The worst tires that I've had when it came to following ruts or any other pavement irregularities were Yokohama Geolander ATs.

My current Michelin Agilis CrossClimate tires are hands down the best tires I've had on my truck so far and they are set number six.


Kenny
2011 Chevy 2500 HD 6.0L 4wd
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Old-Biscuit

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Posted: 11/08/20 09:53am Link  |  Quote  |  Print  |  Notify Moderator

Road Chamber will affect tire loads on duals...that will cause tracking issues on uneven/tilted surfaces

[image]

Not as pronounced on SWR but suspension is under differing torque/loading so tacking is affected


Is it time for your medication or mine?


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covered wagon

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Posted: 11/08/20 03:56pm Link  |  Quote  |  Print  |  Notify Moderator

Thank you Old Biscuit, that's what I'm talking about. I call it 'tilt steer'.

When my tires were new I kept increasing the pressure in the front tires that's my mistake and took two 1400 mile trips before things settled down.

Perhaps another contributing cause is my Air Bags, which have separated air fills, are holding the suspension too high off the overload springs. In fact the overloads never touch the bump stops at all.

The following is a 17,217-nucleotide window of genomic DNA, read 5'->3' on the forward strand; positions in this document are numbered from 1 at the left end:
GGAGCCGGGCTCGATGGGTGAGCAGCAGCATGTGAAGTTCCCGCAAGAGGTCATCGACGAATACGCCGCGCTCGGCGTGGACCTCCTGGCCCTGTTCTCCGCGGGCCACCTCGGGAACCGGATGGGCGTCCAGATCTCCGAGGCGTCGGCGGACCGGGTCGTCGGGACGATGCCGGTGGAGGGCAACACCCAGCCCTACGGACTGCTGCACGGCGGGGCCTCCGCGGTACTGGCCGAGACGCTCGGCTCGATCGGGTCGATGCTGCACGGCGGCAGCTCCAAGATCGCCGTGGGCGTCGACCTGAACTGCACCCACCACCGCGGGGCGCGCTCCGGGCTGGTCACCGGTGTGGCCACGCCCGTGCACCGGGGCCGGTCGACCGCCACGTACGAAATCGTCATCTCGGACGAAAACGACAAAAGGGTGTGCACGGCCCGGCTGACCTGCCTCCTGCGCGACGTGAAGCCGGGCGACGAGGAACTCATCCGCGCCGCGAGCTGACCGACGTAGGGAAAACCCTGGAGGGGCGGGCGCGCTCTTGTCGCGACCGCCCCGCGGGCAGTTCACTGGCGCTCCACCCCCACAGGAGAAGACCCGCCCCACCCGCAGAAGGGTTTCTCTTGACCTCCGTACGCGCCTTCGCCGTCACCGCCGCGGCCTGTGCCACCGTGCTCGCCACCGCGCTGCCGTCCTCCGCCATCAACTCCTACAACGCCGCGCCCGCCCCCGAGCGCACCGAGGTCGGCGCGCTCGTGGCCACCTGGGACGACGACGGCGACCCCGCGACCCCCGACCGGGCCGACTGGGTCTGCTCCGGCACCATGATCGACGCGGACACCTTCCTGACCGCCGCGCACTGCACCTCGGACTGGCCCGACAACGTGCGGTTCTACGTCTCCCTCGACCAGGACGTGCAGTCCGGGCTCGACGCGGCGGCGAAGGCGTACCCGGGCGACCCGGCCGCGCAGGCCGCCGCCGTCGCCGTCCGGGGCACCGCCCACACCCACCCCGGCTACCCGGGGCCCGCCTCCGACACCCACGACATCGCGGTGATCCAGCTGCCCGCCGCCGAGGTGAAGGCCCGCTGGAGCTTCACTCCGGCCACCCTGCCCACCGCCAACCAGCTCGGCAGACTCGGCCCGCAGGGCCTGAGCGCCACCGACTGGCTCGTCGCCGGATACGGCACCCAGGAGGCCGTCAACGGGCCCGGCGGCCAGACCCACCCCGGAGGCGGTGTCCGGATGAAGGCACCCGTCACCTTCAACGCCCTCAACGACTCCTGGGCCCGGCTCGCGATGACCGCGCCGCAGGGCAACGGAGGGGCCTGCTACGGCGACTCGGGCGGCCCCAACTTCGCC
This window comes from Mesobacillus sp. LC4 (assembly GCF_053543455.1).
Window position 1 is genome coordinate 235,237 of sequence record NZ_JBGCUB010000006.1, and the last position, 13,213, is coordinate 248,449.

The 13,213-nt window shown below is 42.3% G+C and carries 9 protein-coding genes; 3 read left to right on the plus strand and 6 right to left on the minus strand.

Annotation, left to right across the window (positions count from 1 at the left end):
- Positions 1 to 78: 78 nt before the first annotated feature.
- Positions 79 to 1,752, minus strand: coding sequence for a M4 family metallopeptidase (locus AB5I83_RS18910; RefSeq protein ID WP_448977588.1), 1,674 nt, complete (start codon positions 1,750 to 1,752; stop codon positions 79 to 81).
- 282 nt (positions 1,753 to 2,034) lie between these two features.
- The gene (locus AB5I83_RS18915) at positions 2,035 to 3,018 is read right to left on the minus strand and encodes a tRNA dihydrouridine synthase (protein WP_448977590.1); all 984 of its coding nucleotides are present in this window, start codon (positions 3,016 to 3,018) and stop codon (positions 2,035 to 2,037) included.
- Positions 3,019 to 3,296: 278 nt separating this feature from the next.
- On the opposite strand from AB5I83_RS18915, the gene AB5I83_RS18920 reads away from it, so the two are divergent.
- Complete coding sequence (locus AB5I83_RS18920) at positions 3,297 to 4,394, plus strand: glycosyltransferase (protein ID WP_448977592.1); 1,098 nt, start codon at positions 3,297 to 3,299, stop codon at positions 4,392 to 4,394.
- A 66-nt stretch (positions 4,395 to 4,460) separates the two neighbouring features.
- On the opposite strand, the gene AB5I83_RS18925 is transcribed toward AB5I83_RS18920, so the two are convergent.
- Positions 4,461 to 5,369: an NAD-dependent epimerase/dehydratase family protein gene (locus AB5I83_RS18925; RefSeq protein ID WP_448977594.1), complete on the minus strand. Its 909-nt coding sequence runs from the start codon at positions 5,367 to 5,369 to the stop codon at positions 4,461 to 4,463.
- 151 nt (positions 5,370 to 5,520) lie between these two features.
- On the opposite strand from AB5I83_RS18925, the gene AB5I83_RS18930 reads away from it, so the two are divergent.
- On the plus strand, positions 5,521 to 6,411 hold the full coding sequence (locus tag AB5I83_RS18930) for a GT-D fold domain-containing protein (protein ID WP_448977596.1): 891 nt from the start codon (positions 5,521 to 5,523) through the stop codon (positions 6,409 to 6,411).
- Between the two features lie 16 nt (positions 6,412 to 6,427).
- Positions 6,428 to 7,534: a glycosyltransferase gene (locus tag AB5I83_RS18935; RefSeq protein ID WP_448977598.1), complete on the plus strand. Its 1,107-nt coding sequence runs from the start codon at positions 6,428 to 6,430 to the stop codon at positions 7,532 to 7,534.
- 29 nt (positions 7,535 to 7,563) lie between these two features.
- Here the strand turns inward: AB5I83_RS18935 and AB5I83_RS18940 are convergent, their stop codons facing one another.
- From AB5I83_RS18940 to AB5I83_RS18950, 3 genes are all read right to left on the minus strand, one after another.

I need to figure something there to help with this.

Thank you all for the help too it's great.

bighatnohorse

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Posted: 11/08/20 07:30pm Link  |  Quote  |  Print  |  Notify Moderator

Those tires can be inflated anywhere from about 65 psi to 80 psi.
What psi do they have now? Have you experimented with changing tire pressure yet?


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covered wagon

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Posted: 11/08/20 08:01pm Link  |  Quote  |  Print  |  Notify Moderator

bighatnohorse wrote:

Those tires can be inflated anywhere from about 65 psi to 80 psi.
What psi do they have now? Have you experimented with changing tire pressure yet?


I've got the rears at 80 psi and the fronts at 70. It steers well, very straight when the surface is flat and not tilted.

Are there any good solutions to getting the overload springs back in action? Since putting on the airbags the rear is so well supported, but is not allowing use of the overload springs.

I am aware of using bump stops or supersprings on the overloads..... just wondering if anyone has a recommendation for either since one or the other might be a better option based on someone's experience.

kohldad

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Posted: 11/08/20 10:14pm Link  |  Quote  |  Print  |  Notify Moderator

Use something like Torklift Stable Loads lowers to have the overload springs engage sooner and then also let some of the air out of the bags. You need the truck to settle a little when you put the camper on to have enough pressure on the spring packs. Over inflating the air bags is a common mistake.


2015 Ram 3500 4x4 Crew Cab SRW 6.4 Hemi LB 3.73 (12.4 hand calc avg mpg after 92,000 miles with camper)
2004 Lance 815 (prev: 2004 FW 35'; 1994 TT 30'; Tents)